Nutrition news

Top AMA Morning Rounds® News: Week of September 26, 2022

Lily AMA Morning Rounds®’ most popular stories in medicine and public health from the week of September 26, 2022–Sept. 30, 2022.

HealthDay (9/29, Murez) reports that pregnant women with COVID-19 infection who “then get vaccinated before giving birth are more likely than other mothers to pass protective antibodies to their newborns, according to new research. The data indicates that “at birth, 78% of their babies had detectable antibodies against SARS-CoV-2”, including “all babies born to vaccinated mothers and about three out of four whose mothers were not vaccinated” . The researchers “concluded that even if women had COVID-19 during pregnancy, vaccinating them as well may be an effective strategy to boost their antibodies and also those of infants too young for their own injections.” The study was published in The Journal of Infectious Diseases.

The Washington Post (09/28, Reiley) reports, “The Food and Drug Administration announced new rules Wednesday for nutrition labels that can appear on the front of food packages to indicate that they are ‘healthy’. Under the new rules, “manufacturers can label their products ‘healthy’ if they contain a significant amount of food from at least one of the food groups or subgroups (such as fruits, vegetables or dairy) recommended by dietary guidelines” and “meet specific limits for certain nutrients, such as saturated fat, sodium and added sugars. According to the CDC, 60% of “American adults suffer from chronic lifestyle-related diseases, often due to obesity and poor diet.”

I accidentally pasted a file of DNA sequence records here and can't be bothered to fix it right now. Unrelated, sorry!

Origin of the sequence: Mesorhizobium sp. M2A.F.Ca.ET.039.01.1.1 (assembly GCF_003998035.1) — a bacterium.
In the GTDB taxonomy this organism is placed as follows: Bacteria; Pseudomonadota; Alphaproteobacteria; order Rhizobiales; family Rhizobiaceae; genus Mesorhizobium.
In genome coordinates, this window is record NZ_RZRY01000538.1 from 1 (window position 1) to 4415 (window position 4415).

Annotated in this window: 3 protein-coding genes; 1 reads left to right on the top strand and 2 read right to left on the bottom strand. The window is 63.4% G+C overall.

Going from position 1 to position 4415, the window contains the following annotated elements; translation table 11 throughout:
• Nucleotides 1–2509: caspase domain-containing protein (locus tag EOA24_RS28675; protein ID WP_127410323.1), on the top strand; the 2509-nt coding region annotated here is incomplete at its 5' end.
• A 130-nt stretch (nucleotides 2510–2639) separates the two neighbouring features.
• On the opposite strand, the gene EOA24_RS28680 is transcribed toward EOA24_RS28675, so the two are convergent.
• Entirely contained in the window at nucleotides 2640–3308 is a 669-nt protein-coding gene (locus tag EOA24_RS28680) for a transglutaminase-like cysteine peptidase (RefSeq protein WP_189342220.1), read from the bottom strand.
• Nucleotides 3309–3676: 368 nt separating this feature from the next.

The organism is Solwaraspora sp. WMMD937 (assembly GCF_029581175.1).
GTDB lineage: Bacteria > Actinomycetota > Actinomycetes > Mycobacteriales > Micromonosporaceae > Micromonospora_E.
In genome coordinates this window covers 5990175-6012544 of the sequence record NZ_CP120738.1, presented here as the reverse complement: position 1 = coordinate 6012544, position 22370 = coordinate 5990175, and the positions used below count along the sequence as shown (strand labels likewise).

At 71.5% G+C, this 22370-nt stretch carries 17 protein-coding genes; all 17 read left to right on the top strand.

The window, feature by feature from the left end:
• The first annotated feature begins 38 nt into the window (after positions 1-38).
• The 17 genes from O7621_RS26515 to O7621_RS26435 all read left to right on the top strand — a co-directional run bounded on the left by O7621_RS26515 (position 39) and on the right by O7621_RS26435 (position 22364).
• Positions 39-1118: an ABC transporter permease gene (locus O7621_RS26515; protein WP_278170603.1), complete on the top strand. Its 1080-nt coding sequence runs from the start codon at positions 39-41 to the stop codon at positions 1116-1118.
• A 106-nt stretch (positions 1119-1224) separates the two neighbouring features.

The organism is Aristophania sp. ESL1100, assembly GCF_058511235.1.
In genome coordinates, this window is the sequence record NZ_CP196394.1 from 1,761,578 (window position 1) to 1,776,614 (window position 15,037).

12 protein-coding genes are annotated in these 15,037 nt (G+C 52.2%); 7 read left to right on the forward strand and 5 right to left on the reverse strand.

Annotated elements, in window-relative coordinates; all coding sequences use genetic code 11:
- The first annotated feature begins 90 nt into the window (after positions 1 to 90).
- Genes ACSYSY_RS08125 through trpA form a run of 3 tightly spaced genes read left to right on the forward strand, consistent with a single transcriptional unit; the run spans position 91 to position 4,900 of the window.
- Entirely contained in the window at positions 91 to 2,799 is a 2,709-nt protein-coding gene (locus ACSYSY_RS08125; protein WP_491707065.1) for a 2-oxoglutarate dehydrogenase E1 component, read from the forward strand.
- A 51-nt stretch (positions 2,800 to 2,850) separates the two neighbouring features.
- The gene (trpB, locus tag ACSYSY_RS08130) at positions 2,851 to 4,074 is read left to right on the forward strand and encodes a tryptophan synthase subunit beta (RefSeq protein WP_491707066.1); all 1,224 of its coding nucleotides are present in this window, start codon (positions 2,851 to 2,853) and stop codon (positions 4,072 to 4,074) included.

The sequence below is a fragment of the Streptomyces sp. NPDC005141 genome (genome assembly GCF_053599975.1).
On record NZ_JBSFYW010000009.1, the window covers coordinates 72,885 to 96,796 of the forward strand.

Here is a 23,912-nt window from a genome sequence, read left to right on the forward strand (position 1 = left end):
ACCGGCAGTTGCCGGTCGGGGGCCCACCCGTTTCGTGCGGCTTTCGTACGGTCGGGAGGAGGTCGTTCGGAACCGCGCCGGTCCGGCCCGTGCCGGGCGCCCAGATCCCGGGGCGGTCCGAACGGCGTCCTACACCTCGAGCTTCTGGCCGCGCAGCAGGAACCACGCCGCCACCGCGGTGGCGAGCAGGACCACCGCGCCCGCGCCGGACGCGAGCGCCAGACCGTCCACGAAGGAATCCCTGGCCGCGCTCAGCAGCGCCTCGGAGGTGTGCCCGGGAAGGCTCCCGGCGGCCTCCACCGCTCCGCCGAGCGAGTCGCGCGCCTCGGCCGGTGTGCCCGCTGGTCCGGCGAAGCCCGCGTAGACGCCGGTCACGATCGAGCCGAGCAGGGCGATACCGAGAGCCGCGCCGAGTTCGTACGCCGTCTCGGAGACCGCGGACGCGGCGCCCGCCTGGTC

CNN (09/27, Hassan) reports that physicians “should be prepared for a possible increase in the number of young patients with enterovirus D68, the U.S. Centers for Disease Control and Prevention reported Tuesday, and that could be linked to more cases of the rare, crippling acute disease. flaccid myelitis. Beyond AFM, physicians are also “urged to test people suspected of having AFM for poliovirus due to the similarity of symptoms.”

Bloomberg Law (9/27, Muller, Subscription Publication) reports that “The most common signs and symptoms seen in hospitalized children ‘with enterovirus D68 infection’ were shortness of breath or rapid, shallow breathing, wheezing, cough and nasal congestion”.

Healio (9/26, Downey) reports that “multimorbidity was associated with a 63% increased risk of incident dementia, with the greatest risk related to hypertension and diabetes,” the investigators concluded, published online in JAMA Network Open. The study also revealed that “the global prevalence of dementia is projected to increase from 57 million to 153 million individuals by 2050, a threefold increase”. Data from the UK Biobank cohort was used in this study.

HealthDay (9/23, Munez) reported, “Increased risk of blood clots persists for nearly a year after COVID-19 infection, large study finds. HealthDay added: “The health records of 48 million unvaccinated adults in the UK suggest that the first wave of the pandemic in 2020 may have resulted in an additional 10,500 cases of heart attack, stroke and stroke. other blood clot complications such as deep vein thrombosis, in England and Wales alone. Investigators found that “the risk of blood clots persists for at least 49 weeks after infection”. The results were published in Circulation.

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